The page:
What is the best HDTV Antenna?

The answer would seem to be simple… the one that works. But how do you know?
There’s a funny thing going on in the world right now. Even though home budgets are strained to the limit, spending on home entertainment hasn’t slowed. Many top economists predicted that spending on home entertainment would slow, especially after the huge surge in HDTV purchases in 2009 but it’s a funny thing… that hasn’t happened. Instead, consumers have focused on making smart decisions and getting more for the money that they have.

Many people have made a perfectly sensible choice to “cut the cord…” eliminating a $1200/year expense from a cable or satellite company and combining over-the-air TV watching with an IPTV box like AppleTV or Roku. The cost savings is impressive and when all is said and done, you don’t lose that much.

If you’re lucky enough to live in a home built in the mid-20th century you may have an old antenna on the roof, and with a couple of dollars in parts and a willingness to crawl around in the attic, you may have everything you need. Unfortunately, many antennas were taken off roofs in the last 20 years as cable and satellite became the norm. Still more lean excessively, are out of alignment, or have broken or corroded tines.

Don’t be discouraged. Buying an antenna is easier than ever and it doesn’t mean a trip to the dusty part of the hardware store. Before you buy, though, make sure you’re getting the right antenna for your needs.

What do I need to know?

There are a lot of variables involved in choosing the best HDTV antenna for your needs. There is also a lot of misinformation. When the HDTV transition started several years ago, the rumor started that all you needed was a cheap UHF antenna. UHF uses higher frequencies than VHF and it’s true, many HDTV channels do use UHF. However, the odds are overwhelming that if you’re in a market with 6 or more channels one of them is VHF. Many stores sell “HDTV Antennas” that are nothing more than UHF antennas. Buy one of these and you’re giving up on channels you should be able to get.

The most predictable measure of the antenna you need is your distance from the broadcast tower. Many people who live in major cities can see the broadcast towers sitting on top of one of the tallest buildings in the city. If this is you, you may be able to get away with a very inexpensive antenna.

Most of us live in the suburbs of course, and can’t see the skyline from our bedroom windows. For those people, the question is a little more complex. Where are the towers? How far away are you? Are their obstructions like mountains in the way? For this reason some people choose to spend too much money and put a giant antenna on the roof. This is not your only choice.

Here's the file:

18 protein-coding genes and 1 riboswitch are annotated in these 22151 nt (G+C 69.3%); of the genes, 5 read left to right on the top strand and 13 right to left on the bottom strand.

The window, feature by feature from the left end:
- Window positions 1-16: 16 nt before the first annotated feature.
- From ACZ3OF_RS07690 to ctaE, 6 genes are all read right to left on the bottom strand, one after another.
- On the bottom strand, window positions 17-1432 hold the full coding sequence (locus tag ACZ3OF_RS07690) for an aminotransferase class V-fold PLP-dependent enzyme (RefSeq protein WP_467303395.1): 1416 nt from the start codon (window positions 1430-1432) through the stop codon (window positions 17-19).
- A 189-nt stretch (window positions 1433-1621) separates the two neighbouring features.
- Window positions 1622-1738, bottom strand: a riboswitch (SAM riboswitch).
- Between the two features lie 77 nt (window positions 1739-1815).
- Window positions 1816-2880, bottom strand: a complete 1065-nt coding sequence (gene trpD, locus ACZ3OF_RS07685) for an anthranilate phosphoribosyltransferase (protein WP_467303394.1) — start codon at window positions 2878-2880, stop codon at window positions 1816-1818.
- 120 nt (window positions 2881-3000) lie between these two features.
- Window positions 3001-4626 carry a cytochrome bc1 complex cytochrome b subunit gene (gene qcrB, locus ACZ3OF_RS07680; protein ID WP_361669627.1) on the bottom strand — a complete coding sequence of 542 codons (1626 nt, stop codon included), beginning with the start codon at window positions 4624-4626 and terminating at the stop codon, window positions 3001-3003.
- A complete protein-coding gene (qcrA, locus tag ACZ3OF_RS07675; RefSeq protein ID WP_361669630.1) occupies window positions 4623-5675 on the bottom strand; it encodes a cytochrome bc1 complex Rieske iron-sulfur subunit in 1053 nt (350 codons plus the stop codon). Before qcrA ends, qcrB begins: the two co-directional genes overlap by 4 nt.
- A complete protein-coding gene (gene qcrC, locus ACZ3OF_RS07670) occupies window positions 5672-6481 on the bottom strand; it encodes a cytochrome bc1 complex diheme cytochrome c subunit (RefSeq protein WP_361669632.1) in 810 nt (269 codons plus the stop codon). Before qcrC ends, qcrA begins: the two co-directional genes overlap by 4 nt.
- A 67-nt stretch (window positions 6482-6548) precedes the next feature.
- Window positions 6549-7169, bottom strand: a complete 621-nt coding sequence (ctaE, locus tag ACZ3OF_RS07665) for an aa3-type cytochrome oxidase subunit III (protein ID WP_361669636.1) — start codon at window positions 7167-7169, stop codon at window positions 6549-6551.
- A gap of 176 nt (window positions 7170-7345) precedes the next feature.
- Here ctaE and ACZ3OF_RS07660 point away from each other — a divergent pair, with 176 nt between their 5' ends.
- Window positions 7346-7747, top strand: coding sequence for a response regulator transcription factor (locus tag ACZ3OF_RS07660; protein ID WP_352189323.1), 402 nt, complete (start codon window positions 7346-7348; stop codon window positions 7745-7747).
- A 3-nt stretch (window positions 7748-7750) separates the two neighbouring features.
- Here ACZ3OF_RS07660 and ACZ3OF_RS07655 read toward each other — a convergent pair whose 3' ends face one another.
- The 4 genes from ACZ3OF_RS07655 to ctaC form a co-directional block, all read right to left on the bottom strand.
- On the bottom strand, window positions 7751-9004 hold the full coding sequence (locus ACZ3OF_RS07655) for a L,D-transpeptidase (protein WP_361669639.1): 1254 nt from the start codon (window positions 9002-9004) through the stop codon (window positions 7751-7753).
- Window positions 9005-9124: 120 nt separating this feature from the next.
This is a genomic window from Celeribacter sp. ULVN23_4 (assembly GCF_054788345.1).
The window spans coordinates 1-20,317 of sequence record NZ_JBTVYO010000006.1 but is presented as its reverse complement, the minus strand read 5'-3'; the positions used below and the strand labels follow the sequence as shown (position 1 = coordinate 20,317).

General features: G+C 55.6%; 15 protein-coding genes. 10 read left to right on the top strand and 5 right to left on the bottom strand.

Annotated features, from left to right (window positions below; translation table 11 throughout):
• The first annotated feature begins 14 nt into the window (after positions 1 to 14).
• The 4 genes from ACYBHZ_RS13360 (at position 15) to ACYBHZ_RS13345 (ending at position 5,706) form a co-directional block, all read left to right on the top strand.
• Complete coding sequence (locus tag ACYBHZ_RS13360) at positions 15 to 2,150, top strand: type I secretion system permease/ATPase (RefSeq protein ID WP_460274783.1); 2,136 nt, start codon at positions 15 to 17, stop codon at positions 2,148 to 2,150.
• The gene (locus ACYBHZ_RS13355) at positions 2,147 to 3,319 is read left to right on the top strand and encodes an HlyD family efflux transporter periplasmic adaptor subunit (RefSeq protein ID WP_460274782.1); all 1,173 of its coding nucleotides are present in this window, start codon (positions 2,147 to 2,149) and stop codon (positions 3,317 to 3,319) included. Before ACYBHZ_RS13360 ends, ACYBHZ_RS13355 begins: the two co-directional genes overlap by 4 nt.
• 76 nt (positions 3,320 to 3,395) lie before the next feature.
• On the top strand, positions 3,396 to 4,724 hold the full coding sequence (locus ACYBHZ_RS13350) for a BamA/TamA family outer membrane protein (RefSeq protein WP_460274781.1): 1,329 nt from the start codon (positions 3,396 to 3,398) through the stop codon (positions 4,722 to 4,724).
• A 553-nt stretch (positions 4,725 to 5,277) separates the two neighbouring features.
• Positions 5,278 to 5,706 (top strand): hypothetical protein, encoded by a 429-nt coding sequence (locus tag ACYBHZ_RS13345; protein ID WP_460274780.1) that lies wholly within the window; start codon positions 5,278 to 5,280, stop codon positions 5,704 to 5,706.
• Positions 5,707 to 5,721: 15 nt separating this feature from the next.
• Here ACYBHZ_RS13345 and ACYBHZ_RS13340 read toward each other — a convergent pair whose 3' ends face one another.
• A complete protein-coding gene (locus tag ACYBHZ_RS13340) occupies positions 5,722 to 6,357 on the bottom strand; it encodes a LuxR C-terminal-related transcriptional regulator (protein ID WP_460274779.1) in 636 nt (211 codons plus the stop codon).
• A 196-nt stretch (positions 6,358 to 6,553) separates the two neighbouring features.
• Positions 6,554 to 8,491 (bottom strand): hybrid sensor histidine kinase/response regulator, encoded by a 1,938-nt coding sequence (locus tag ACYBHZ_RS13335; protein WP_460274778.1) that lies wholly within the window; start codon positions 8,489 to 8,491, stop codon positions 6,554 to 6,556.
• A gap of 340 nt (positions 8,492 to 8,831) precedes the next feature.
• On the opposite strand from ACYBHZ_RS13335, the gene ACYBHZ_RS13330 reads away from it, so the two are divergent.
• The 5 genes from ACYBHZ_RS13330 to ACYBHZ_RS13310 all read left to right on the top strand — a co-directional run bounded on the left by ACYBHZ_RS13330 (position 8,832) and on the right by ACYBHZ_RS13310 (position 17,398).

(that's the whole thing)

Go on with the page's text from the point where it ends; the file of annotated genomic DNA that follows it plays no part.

If you are one of those city dwellers you may be just fine with a general purpose antenna like the one pictured here. These antennas are very small and can be used inside or outside. They even have a funky, arty look that might actually pass for decoration in your hipster pad.


The majority of people actually live within 40 miles of a television tower. This is no happy accident; it’s the way that the television markets are built. If you’re a happy suburbanite you may be fine with an amplified indoor antenna like the one pictured here. These are relatively small and are designed to give the best result for much of suburbia without requiring you to get up on the roof. They work equally well in apartments.

If you live a further away, you’re not out of luck. Unfortunately though, you’re probably going to need a roof-mounted antenna. These are not very hard to install if you’re fairly handy with tools and are comfortable being up on the roof. There are a lot of variables in play though… proper aiming is essential and if you’re trying to get TV from more than one city a rotator may be necessary. The cost of all the parts you need is still probably less than one month’s cable bill.

Roof mounted antennas all look a lot like the one pictured at left, but there are subtle differences. The number of tines varies depending on how much signal you need to pull in, and that depends on your distance and the obstructions in your way. The best roof antenna for your needs is going to be the one that catches just enough signal and not too much. If you choose the most massive amplified antenna around, you risk picking up signals that may actually interfere with your viewing. A quick look at the older homes in your area will give you some idea of the antennas that were used in the 1950s and 1960s; this will start you on the right track but it’s not the final answer.

Before you set out, it’s a good idea to have some professional help on your side. SolidSignal offers a free service to help you find the right antenna for your needs and there’s still plenty of time to get it done before the big game. We’ve made it easy for you to get the best advice. Our techs are available to answer your questions… just fill out a simple form. Click the link above to be taken to our TV Antenna help page. Fill out all the important information and we’ll get back to you as soon as possible with a customized solution for you. It’s that easy!

The best HDTV antenna is the one that costs you the least but delivers the best performance. Don’t make it a guessing game, though. Take some professional FREE advice and by gametime, you’ll be ready to impress!

About the Author

Stuart Sweet
Stuart Sweet is the editor-in-chief of The Solid Signal Blog and a "master plumber" at Signal Group, LLC. He is the author of over 8,000 articles and longform tutorials including many posted here. Reach him by clicking on "Contact the Editor" at the bottom of this page.